Don’t Organise, Tidy Up

Sunset in Singapore

If you have been following my blog, you would know that I am a “seasoned home mover“. I have been moving home almost every two years for the past eight years. You would also have read about my crazy outlet shopping trips when I was in the US for conferences as the stuff at the US outlets are easily 30% cheaper compared to buying in Singapore. I ended up buying lots of stuff that I do not need nor use.

Every home moved, I spent time organising, giving away some of my stuff and bought stackable plastic boxes to store the rest of my stuff. I am so good at storing stuff that I forgot what I have in storage and bought the same stuff again when I need to use them.

All the organising I did in that eight years was just a temporary solution. I kept decluttering and organising and also bought more. This organising finally stopped when I came across the KonMari method. I did a tidying marathon and was liberated from my clutter. So what is wrong with organising?

Organising is keeping stuff that we rarely use. Organising is keeping our stuff on shelves or cupboards. Organising is purchasing storage boxes to store our stuff in our store room or rent a storage space to store them or move to a bigger apartment that we may store stuff that we do not need nor use. Resulting in spending more time and money in stuff that we have no use of.

Organising is a temporary measure, as the problem of lack of space to store our stuff will not go away as long as we continue to buy more stuff. If we need to find additional storage space or buy storage boxes to store our stuff, it simply means that we have too much stuff that we do not need nor use. We should consider giving or selling them away, give our stuff a new lease of life by giving to others who need or use them more than we do.

Start your tidying marathon by category. Remove everything of one category from the shelf, cabinet and store room and place them on the floor. Pick and keep items that spark joy and serve a purpose.

Discard everything and pick what to keep. Every item that we keep should bring joy and serve a purpose. The rest of the stuff that we discard, we could either give them to family and friends, charity or sell them online. Remove the stuff that distracts us from living our life. Have three different bags ready, sort by what to sell, give or trash.

Do not hide, keep things openly. Put everything in the open that you will use them.

Target to finish the tidying marathon within a certain number of days. Stay focus. After completing one category, start the next category. Tidying by category provides us with a full view of what we have by category. I took two full days to complete my tidying marathon and feel liberated. I consider myself very efficient as I was rather ruthless in discarding my stuff. Others may take four to seven days depending if they are tidying their own stuff or for the family.

I used to organise and declutter every three to six months. Since my last tidying marathon in December 2016, I have not spent time organising nor decluttering as everything that I have are stuff that I use regularly.

Always remind ourselves the reason for tidying and reducing our possessions is so we have time and resources to focus and do what matters to us.

Happy tidying and discarding. You may get some money back just like me.

 

Thank you for stopping by and happy Living for Experiences!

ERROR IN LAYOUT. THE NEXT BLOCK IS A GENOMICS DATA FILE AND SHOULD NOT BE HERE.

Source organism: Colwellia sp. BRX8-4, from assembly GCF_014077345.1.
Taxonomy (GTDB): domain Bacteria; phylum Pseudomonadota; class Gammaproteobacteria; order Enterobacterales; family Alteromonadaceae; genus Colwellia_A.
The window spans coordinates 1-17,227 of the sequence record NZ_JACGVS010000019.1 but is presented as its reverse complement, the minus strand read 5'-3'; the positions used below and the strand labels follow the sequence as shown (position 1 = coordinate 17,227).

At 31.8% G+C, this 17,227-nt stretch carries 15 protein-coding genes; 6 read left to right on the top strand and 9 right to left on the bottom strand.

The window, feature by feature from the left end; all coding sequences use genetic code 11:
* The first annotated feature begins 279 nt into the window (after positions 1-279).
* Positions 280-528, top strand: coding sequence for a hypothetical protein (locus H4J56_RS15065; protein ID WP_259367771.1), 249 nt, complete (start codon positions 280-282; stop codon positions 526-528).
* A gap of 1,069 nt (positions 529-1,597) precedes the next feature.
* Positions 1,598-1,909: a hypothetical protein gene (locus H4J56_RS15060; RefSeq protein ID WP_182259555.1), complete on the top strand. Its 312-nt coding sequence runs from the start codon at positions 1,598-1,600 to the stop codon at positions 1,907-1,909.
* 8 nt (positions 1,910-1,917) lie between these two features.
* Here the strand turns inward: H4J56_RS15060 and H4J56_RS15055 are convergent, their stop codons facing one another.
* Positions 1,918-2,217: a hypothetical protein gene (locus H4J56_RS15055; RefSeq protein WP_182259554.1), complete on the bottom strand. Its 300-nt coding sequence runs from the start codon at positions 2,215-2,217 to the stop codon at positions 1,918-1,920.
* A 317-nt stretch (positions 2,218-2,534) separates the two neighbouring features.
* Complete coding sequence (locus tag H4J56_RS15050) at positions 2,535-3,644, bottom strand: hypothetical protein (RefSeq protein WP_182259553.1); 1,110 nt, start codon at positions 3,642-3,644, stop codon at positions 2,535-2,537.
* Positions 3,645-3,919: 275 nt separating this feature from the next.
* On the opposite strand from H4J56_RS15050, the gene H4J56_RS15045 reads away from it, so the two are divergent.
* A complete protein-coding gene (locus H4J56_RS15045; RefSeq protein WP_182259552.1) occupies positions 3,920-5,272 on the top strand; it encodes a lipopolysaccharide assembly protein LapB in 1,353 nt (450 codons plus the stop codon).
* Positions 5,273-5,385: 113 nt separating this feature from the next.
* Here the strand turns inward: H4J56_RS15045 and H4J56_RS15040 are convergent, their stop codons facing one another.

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Audrey is a lifestyle and travel blogger and a technology marketeer by trade, living in Singapore. She is pursuing a life of simplicity, focusing on experiences - reducing her possessions, staying responsible to the environment and increasing her self-sufficiency. She also enjoys travelling and exploring Singapore to find a new perspective in life.

17 thoughts on “Don’t Organise, Tidy Up

    1. I used to buy cutlery and pots whenever there are sales and also gifts from Cold Storage and FairPrice. Glad I have given them away to my family members who have better use of them. No more buying because they are cheap and look good. 😉

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  1. Audrey, Great advice! It’s so freeing to get rid of unnecessary things. Over the years, I’ve systematically paired down. Now, I have only what I need and use. A neighbor stopped by recently and kept asking, “where’s your stuff?” It seemed disturbing to her that there wasn’t a lot of “stuff” laying around. LOL
    Donna

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  2. I recently picked up the KonMari method. I explained it to my husband and talked about why I am getting rid of some things…like my car. We have three cars and my car is on the last of its legs. I’m ok with letting it go.

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  3. That is true. When one see the sales… we turn into birds… “cheap cheap”…. heheh..
    So the way for birds not to pick up stuff in our opinion is to not to be tempted. Only head out to the outlet malls when one is prepared to be a bird!

    Liked by 1 person

    1. Lol. Well, I just got back from US and shopped at the outlets in SJ and LV. I bought quite a bit of stuff but they are things I planned to buy. I bought because I need to use them and they are of good quality and value for money and not because they are cheap. In short, buy what you need not because they are cheap. Don’t be a bird.

      Liked by 1 person

  4. This is great advice on every level. I still have too much clutter three years after I sold my house (I’m retired and having an extended “holiday” until I find a place where I want to settle). I move further down the coast every year and packing up / unpacking is still a pain in the neck.

    Liked by 1 person

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